Did we allow enough time to prepare materials?
Exhibitions, like tenders, aren’t core business. So exhibitors often do ‘what they can’ not ‘what they should’. In reality, with a bit more foresight and planning, there is ample time to do what you need to do.
If you felt rushed at the end, don’t let that happen again!
Indo Pacific is over 240 days away. You have plenty of time to prepare, and you should probably start immediately after White Hatting the Airshow!
Did we have the right people involved in the preparation?
A client of ours picked their Avalon team based on some critical selection criteria:
- Who could attract decision-makers to their booth?
- Who has the technical expertise to explain the solution these customers are most likely to be interested in?
- Which decision-makers from our organisations will our clients and partners want to see?
Think about what you want to achieve from an exhibition, then build roles and responsibilities around those outcomes. Pick your team based on the people who can best execute those roles.
Putting ‘nice’ people on the booth is like writing a terrible proposal and then spending tens of thousands of dollars on design and desktop publishing. It’s superficial, and your customers will notice.
Failing to have the right resources available is often a symptom of the problem noted above. Time is an enemy to all, so start planning now. Put the next conference in your diaries today and make sure it’s a non-negotiable for the critical people.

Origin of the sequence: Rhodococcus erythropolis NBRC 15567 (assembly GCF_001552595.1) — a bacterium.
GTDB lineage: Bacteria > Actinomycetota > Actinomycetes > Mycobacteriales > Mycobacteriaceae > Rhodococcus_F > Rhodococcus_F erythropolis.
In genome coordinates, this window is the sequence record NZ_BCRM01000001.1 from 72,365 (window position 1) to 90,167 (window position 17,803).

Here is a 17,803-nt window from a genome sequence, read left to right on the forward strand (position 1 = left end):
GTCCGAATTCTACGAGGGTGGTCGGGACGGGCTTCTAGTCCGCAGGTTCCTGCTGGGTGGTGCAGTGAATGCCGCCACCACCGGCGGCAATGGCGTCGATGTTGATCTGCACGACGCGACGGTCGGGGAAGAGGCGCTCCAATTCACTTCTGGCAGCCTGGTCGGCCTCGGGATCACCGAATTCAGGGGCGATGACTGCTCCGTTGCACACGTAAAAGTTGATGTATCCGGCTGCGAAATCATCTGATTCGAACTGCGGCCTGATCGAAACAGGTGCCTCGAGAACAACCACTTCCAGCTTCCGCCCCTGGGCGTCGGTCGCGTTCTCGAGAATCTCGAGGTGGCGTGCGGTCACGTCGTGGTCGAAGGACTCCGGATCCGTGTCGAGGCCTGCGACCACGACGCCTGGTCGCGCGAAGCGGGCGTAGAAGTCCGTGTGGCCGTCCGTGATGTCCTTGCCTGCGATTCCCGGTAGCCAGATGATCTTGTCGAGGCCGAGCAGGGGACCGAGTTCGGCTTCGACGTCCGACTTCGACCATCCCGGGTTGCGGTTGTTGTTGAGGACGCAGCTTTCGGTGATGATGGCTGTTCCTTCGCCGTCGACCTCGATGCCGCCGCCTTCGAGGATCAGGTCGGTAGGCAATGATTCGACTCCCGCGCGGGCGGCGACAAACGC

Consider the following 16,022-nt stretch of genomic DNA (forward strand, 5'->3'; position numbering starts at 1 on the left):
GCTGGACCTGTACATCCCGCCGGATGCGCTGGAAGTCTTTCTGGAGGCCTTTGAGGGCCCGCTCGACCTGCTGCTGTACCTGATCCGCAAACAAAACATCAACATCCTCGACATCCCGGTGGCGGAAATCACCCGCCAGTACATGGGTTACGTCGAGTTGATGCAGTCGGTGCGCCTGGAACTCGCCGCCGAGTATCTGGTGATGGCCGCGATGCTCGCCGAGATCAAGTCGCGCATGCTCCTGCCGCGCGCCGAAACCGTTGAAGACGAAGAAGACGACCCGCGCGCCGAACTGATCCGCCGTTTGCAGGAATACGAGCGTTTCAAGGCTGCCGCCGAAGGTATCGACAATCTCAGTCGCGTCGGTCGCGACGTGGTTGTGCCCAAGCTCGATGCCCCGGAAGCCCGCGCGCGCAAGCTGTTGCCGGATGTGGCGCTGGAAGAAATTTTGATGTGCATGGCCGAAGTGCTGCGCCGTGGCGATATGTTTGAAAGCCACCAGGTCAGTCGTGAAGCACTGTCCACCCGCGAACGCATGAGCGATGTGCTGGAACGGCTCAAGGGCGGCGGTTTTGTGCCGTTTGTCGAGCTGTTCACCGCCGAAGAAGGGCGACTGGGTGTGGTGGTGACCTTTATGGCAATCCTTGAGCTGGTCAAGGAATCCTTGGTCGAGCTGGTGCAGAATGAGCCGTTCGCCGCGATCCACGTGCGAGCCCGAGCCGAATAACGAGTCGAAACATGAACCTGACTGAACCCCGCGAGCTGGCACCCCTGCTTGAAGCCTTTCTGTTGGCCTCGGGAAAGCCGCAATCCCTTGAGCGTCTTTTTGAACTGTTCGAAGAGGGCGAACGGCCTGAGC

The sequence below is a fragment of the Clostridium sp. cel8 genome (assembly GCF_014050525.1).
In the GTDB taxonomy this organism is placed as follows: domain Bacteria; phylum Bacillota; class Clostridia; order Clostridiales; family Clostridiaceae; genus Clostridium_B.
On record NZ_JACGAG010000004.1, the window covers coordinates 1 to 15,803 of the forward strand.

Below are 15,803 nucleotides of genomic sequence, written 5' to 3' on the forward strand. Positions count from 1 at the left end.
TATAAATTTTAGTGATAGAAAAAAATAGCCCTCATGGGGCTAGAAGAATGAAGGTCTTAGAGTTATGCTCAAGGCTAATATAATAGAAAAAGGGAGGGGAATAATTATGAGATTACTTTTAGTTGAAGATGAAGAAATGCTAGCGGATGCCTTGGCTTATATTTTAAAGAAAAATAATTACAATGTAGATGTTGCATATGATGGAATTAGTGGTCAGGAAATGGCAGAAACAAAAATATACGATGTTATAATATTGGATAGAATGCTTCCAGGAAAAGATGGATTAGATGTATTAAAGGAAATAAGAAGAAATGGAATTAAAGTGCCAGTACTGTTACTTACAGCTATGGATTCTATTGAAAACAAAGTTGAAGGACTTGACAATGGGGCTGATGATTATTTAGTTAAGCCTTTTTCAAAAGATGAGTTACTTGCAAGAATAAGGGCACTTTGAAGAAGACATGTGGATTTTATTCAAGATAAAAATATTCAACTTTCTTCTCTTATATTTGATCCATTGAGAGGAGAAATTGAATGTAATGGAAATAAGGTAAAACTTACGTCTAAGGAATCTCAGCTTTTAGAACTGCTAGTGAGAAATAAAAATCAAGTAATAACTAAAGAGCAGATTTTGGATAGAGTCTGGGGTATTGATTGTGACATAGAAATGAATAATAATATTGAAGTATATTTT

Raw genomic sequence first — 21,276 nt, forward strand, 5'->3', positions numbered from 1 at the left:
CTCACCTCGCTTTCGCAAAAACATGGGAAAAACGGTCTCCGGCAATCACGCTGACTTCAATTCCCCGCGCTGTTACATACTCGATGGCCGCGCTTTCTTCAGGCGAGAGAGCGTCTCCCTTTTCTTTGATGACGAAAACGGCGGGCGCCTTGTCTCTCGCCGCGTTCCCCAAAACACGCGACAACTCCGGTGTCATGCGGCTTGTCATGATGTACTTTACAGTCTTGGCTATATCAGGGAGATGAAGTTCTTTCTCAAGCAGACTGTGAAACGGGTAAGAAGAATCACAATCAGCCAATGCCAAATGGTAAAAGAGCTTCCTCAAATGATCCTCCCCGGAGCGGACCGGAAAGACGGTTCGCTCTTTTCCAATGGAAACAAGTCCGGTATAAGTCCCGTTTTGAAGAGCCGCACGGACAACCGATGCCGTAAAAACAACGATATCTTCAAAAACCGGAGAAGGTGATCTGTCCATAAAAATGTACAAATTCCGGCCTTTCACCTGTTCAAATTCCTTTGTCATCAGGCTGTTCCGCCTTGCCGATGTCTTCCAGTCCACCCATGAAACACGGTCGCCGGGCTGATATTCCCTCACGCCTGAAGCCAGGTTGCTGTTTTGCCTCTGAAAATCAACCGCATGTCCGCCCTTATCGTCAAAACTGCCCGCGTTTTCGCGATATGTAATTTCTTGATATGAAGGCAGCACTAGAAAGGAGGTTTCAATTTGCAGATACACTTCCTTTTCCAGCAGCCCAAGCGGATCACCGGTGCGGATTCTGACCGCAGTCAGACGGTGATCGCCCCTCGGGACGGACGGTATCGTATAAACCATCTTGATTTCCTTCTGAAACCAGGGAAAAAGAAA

Did we allocate an appropriate budget?
Winning work is an expensive business. Surveys of Shipley clients have found that it costs approximately 3% of contract value to win. Consider which pursuits each exhibition is geared to support and budget accordingly.
Defence trade shows offer a unique opportunity to interact with stakeholders and decision-makers. It’s rare that you’ll have access to everyone in the same place and time, so don’t underinvest.
But also avoid gimmicks that don’t attract your customers. Coffee machines, raffles, games, and other novelties made Avalon interesting for the casual observer, but consider if they are helping you achieve your objectives.
Part 2 of a White Hat Review is to look at the entire experience from the client’s point of view.
So try and get direct feedback from the customer. Any insights they can give you into their event experience will provide you the opportunity to improve in future.
In regards to the Avalon Airshow potential feedback might look like this…
“I really enjoyed speaking to you at your booth, but I had a hard time knowing what you do from your sign.”
“Thanks for your time, but we can’t see how you can add value to us at this time.”
“You didn’t have any business cards, how am I meant to connect with you?”
“We saw you, but we didn’t stop because it wasn’t clear how you would be able to help us”
Be sure to document the conclusions from both parts of your white hat review so they may be used to improve processes. “Remember, lessons recorded are not lessons learned unless they motivate change.”
The Figure below shows the inputs and outputs of a successful White Hat Review.
If you’re about to White Hat your most recent bid, this “Lessons Learned Survey” will help in creating a repeatable structure.
Otherwise use this as an opportunity to assess the value of the Avalon Airshow or any other exhibition you’ve participated in. Take the time to reflect on your investment and prepare for greater success in the future.
Happy White Hatting!